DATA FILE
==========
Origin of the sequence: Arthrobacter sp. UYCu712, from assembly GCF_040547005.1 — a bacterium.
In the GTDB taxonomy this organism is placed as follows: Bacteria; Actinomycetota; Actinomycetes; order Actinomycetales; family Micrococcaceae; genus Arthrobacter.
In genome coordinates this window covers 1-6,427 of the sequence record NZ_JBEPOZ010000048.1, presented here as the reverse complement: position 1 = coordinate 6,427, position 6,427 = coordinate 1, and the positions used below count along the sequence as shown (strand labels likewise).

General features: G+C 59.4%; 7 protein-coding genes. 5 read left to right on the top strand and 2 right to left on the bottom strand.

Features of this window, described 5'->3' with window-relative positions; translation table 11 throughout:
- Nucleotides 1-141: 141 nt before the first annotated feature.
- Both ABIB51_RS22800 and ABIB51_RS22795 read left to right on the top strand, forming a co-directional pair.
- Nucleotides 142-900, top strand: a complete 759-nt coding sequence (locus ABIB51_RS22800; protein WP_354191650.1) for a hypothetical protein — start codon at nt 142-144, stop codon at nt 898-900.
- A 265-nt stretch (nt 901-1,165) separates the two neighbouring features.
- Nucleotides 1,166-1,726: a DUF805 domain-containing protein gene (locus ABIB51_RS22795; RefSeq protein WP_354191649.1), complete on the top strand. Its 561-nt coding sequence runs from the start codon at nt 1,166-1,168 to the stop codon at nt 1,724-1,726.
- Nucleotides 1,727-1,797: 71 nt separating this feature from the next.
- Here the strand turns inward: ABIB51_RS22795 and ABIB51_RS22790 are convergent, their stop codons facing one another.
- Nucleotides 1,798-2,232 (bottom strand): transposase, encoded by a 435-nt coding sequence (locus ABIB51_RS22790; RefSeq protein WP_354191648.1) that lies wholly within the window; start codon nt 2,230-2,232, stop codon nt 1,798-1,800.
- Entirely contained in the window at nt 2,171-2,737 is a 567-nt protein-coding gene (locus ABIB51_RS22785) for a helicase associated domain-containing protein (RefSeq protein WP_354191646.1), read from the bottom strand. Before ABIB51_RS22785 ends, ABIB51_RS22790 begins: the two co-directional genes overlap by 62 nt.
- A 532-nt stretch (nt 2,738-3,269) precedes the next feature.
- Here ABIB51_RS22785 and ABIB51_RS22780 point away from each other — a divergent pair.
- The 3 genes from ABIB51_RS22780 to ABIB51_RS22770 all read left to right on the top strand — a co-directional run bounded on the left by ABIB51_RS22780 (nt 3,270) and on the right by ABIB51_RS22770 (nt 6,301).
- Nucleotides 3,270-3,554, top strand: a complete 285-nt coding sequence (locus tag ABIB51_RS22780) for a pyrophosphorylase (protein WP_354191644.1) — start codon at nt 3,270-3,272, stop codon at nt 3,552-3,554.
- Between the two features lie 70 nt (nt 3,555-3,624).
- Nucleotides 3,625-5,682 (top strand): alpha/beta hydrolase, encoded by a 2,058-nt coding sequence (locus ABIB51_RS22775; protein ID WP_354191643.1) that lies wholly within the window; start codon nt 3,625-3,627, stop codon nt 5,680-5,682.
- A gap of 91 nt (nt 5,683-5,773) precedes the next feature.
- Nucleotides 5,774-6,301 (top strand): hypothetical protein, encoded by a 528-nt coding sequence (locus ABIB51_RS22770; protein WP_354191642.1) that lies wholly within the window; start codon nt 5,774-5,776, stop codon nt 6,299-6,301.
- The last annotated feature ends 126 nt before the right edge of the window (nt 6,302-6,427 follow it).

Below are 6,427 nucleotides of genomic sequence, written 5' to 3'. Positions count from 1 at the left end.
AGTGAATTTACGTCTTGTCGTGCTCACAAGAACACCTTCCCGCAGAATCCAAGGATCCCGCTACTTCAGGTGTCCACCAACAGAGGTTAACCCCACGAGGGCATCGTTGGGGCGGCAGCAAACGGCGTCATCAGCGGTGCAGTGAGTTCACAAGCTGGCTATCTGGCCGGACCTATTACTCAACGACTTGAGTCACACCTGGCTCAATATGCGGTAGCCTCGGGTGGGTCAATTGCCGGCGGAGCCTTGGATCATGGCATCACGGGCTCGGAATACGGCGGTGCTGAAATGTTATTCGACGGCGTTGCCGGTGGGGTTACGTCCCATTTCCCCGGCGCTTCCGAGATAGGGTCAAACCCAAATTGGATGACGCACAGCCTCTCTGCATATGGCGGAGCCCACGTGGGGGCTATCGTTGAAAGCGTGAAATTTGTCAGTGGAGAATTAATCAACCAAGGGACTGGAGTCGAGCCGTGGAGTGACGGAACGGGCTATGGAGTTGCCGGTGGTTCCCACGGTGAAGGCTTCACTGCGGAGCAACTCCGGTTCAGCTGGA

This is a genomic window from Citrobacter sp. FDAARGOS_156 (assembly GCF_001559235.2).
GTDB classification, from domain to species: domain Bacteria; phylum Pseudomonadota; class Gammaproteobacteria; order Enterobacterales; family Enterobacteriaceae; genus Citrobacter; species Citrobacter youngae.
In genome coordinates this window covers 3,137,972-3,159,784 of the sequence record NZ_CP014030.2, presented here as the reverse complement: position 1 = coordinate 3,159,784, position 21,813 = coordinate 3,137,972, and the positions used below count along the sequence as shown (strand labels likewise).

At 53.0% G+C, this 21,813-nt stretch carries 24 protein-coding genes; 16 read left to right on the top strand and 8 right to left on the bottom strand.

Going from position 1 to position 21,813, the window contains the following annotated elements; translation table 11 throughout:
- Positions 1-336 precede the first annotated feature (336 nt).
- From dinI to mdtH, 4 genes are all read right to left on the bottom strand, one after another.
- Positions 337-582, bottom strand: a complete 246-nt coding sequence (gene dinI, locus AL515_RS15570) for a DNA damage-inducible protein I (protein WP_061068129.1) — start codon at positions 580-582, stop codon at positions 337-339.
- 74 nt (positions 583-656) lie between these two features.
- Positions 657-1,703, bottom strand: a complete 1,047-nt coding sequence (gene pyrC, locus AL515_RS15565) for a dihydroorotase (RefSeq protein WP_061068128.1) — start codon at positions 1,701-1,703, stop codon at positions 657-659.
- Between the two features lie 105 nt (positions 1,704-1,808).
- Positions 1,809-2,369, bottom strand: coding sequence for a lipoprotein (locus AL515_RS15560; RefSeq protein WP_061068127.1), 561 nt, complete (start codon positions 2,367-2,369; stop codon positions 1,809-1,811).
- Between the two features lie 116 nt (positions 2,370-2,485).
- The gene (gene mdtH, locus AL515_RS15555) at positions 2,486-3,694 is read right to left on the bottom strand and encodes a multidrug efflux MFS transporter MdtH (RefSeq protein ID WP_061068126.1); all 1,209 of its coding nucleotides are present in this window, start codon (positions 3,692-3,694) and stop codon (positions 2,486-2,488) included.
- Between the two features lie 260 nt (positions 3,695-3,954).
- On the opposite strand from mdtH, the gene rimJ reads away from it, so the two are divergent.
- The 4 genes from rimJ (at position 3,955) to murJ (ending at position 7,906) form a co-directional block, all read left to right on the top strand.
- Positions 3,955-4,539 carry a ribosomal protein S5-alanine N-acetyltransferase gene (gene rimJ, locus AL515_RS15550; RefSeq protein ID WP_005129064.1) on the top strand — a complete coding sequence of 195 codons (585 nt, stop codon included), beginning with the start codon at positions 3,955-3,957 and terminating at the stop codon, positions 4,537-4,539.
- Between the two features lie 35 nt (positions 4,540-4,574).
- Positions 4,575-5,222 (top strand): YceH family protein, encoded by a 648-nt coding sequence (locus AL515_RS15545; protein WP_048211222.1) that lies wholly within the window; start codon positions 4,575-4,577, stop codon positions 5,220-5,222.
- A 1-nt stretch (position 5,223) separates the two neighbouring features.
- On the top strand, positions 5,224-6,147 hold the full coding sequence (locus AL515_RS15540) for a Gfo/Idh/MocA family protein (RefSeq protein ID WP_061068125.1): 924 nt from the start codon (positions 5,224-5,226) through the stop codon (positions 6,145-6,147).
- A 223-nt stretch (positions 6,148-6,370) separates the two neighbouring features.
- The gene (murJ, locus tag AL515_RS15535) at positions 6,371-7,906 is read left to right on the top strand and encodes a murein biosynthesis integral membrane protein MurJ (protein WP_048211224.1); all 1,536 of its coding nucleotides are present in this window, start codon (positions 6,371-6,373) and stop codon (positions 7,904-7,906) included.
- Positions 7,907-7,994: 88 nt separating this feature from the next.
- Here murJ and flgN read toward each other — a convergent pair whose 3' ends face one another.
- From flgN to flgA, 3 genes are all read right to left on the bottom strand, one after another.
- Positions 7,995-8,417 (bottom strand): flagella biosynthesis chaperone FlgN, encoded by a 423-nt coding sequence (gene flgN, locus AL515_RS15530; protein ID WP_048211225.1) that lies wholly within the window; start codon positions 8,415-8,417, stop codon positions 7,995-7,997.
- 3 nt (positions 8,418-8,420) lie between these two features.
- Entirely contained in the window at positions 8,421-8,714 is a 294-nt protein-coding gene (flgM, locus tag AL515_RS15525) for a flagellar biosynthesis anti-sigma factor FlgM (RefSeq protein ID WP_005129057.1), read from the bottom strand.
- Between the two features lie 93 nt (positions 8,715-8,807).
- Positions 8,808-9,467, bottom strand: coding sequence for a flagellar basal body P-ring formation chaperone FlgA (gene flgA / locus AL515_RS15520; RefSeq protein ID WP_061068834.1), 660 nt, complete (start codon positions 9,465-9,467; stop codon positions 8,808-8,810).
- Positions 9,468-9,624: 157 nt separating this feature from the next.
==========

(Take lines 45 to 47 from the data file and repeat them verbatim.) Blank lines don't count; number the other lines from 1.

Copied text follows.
- Positions 4,575-5,222 (top strand): YceH family protein, encoded by a 648-nt coding sequence (locus AL515_RS15545; protein WP_048211222.1) that lies wholly within the window; start codon positions 4,575-4,577, stop codon positions 5,220-5,222.
- A 1-nt stretch (position 5,223) separates the two neighbouring features.
- On the top strand, positions 5,224-6,147 hold the full coding sequence (locus AL515_RS15540) for a Gfo/Idh/MocA family protein (RefSeq protein ID WP_061068125.1): 924 nt from the start codon (positions 5,224-5,226) through the stop codon (positions 6,145-6,147).